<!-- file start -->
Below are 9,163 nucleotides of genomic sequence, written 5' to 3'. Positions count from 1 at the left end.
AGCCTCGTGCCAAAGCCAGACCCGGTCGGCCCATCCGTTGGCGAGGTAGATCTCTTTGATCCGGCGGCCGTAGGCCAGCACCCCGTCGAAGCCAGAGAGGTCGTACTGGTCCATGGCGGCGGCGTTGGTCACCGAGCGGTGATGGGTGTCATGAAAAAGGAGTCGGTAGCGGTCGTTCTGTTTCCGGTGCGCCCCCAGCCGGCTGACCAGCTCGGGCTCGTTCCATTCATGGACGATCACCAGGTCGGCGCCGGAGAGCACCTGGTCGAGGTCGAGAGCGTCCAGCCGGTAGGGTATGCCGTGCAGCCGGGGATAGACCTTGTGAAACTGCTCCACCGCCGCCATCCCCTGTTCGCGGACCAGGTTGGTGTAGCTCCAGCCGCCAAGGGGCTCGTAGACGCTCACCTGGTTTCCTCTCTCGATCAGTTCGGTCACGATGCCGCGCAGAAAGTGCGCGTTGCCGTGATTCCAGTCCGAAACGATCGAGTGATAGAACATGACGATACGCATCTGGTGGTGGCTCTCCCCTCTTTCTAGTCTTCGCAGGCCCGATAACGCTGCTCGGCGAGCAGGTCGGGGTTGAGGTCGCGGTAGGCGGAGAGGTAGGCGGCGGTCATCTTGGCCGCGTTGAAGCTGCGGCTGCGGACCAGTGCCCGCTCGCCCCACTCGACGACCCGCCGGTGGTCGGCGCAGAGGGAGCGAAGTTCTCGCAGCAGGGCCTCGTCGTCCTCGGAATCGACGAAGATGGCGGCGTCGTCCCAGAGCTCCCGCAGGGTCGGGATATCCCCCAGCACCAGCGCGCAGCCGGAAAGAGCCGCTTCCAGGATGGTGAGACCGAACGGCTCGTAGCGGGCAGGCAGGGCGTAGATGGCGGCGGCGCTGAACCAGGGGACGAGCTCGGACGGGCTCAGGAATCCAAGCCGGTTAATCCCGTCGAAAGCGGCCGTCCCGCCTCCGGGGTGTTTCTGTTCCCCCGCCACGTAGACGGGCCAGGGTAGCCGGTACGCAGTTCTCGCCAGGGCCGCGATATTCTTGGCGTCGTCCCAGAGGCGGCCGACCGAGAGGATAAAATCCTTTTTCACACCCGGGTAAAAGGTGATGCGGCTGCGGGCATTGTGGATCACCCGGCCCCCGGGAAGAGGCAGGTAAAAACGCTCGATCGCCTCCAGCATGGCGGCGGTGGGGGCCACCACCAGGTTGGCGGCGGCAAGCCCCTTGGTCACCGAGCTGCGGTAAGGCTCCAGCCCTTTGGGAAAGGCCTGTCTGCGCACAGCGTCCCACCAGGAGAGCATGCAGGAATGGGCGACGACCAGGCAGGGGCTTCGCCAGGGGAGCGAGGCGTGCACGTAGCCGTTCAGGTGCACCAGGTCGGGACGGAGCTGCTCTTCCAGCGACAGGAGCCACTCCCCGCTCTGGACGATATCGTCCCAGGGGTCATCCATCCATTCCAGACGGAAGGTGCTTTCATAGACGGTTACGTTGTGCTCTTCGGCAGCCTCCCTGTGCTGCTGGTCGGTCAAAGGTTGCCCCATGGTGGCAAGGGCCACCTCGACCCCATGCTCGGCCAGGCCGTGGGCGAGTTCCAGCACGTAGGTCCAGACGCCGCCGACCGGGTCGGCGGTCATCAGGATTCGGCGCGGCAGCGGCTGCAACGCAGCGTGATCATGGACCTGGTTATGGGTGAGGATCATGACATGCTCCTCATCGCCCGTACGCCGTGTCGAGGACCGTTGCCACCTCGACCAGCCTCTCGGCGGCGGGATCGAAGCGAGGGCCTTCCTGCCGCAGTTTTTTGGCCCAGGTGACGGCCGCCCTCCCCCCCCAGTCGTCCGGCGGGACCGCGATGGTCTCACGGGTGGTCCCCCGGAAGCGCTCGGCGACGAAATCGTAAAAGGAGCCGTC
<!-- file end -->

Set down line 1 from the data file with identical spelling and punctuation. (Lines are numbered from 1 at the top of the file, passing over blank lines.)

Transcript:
Below are 9,163 nucleotides of genomic sequence, written 5' to 3'. Positions count from 1 at the left end.